A Collaboration with the University of Pittsburgh

Kyrgyzstan interim government suspends constitutional court

[JURIST] Kyrgyz interim prime minister Azimbek Beknazarov announced Tuesday that the temporary government has suspended the country's highest court until the country creates a permanent government. Beknazarov said that the Constitutional Court will remain temporarily dissolved [RIA Novosti report] because it allegedly supports ousted president Kurmanbek Bakiyev [BBC profile]. Beknazarov also warned Bakiyev on Tuesday that he no longer has presidential protection [AFP report] from legal proceedings and that he would be arrested and face criminal investigation if he did not step down as president. A Kyrgyz court also issued arrest warrants [Interfax report] for Bakiyev's brother and son and the country's former prime minister. In response, Bakiyev said Tuesday that he would admit defeat [BBC report] if the interim government assured the safety of his family. Bakiyev offered to meet with interim leader Roza Otunbayeva [Telegraph profile] and called on the international community to investigate last week's coup [JURIST report].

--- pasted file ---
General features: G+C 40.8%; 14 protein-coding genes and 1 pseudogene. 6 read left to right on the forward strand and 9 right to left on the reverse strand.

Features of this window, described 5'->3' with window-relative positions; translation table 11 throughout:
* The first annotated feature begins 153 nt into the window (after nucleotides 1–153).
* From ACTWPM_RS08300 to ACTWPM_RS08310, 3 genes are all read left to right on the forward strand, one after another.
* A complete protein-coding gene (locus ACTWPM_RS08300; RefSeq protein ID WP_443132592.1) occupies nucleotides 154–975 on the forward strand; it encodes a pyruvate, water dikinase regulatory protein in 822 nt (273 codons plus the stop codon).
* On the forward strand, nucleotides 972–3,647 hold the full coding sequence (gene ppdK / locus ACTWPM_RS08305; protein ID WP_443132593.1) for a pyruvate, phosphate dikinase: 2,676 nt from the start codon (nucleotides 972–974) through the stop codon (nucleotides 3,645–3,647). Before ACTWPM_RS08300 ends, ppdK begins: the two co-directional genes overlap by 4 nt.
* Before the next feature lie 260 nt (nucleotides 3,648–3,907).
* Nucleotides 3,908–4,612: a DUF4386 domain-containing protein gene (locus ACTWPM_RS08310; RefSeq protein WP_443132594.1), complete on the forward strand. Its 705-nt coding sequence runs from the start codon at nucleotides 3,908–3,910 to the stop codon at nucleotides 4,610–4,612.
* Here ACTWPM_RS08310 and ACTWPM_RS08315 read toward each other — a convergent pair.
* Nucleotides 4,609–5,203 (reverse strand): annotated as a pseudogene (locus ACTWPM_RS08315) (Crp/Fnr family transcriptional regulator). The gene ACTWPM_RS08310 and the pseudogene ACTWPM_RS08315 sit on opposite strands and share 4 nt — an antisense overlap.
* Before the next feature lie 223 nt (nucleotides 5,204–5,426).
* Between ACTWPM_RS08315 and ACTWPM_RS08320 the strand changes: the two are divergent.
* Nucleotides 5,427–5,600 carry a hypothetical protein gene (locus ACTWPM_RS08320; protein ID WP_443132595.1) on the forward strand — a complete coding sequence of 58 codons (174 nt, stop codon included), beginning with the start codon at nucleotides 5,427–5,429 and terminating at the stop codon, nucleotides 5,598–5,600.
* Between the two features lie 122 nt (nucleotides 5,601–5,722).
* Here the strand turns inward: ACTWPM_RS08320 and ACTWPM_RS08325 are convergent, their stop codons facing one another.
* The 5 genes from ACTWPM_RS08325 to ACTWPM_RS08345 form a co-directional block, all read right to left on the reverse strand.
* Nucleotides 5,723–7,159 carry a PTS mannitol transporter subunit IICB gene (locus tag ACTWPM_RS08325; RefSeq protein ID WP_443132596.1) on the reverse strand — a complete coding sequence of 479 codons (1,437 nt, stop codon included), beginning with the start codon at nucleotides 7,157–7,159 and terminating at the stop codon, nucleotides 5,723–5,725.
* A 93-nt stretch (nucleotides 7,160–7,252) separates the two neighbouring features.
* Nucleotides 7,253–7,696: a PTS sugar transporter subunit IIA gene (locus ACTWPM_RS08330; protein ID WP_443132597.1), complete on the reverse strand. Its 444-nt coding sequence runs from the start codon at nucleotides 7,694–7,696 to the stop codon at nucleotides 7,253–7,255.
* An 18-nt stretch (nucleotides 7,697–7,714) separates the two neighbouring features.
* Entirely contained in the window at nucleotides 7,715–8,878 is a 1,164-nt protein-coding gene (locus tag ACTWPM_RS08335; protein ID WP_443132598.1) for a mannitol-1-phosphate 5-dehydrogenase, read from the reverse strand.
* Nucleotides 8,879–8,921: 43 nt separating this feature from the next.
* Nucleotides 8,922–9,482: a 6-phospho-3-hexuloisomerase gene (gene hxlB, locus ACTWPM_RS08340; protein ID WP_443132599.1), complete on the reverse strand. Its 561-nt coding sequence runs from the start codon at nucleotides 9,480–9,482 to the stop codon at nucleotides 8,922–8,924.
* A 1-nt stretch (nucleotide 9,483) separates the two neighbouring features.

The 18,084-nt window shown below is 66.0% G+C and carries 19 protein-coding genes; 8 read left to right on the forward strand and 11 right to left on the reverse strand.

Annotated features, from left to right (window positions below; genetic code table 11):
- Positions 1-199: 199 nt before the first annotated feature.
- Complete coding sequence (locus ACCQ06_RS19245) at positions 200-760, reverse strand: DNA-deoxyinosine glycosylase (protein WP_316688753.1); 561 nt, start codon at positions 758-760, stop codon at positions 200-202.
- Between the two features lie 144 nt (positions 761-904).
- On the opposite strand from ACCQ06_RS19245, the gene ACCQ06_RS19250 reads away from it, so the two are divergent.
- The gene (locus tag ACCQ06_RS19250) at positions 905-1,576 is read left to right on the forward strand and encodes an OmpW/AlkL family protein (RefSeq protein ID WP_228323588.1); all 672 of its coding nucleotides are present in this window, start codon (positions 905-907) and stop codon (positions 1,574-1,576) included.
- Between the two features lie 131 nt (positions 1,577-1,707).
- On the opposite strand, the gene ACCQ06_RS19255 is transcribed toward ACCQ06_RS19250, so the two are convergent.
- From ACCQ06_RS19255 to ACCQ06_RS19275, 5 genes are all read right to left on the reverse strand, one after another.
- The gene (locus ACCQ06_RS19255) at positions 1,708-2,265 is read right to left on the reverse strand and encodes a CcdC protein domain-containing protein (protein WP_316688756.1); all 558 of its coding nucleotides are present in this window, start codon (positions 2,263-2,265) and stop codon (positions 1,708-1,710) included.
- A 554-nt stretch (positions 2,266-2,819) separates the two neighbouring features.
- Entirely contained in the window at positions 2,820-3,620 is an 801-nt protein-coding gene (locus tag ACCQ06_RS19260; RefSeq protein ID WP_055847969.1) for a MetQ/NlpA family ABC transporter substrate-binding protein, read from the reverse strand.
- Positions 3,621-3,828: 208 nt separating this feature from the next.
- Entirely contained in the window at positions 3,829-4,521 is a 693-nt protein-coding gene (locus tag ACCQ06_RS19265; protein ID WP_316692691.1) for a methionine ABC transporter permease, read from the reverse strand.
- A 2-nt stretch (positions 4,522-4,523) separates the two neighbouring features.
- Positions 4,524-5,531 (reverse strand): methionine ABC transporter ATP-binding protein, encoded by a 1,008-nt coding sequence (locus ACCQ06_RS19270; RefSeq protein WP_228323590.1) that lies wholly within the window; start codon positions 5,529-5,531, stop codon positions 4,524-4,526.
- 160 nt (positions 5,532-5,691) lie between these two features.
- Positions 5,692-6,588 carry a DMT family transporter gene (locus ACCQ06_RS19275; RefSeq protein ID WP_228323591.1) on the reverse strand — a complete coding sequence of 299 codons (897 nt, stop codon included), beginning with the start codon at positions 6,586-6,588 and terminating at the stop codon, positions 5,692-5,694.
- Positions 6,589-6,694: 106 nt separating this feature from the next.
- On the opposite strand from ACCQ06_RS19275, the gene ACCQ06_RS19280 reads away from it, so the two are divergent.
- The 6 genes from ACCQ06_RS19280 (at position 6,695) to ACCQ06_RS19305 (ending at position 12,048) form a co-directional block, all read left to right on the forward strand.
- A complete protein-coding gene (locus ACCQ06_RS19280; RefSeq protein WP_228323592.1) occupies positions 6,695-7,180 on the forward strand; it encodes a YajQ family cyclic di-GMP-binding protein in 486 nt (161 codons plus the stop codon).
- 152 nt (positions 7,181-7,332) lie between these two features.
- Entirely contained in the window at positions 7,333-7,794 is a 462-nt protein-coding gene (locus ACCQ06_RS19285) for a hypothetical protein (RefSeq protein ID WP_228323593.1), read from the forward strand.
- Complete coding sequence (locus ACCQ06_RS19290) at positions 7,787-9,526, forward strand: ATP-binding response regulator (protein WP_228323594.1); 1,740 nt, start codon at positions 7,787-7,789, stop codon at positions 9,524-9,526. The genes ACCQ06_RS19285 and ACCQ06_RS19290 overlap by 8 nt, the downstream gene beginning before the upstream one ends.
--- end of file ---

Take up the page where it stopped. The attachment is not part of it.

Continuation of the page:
Last week, former Kyrgyz foreign minister Otunbayeva announced that she will lead an interim government in Kyrgyzstan after violent protests [JURIST report] apparently ousted Bakiyev and his administration. Otunbayeva, leader of the Social Democratic Party of Kyrgyzstan [party website, in Russian], said that her temporary government will rule for six months [Guardian report] until the country holds democratic elections. Reports vary as to the number of citizens killed during the protests, with Kyrgyz opposition officials reporting more than 80 deaths and more than 1600 injuries [Bangkok Times report]. Also last week, UN Secretary-General Ban Ki-moon [official website] announced that he will send an envoy to Kyrgyzstan and encouraged calm [UN News Centre report] in the unstable country. Rights groups have also urged leaders to respect human rights [HRW press release].

About Paper Chase

Paper Chase is JURIST's real-time legal news service, powered by a team of 30 law student reporters and editors led by law professor Bernard Hibbitts at the University of Pittsburgh School of Law. As an educational service, Paper Chase is dedicated to presenting important legal news and materials rapidly, objectively and intelligibly in an accessible format.

© Copyright JURIST Legal News and Research Services, Inc., 2013.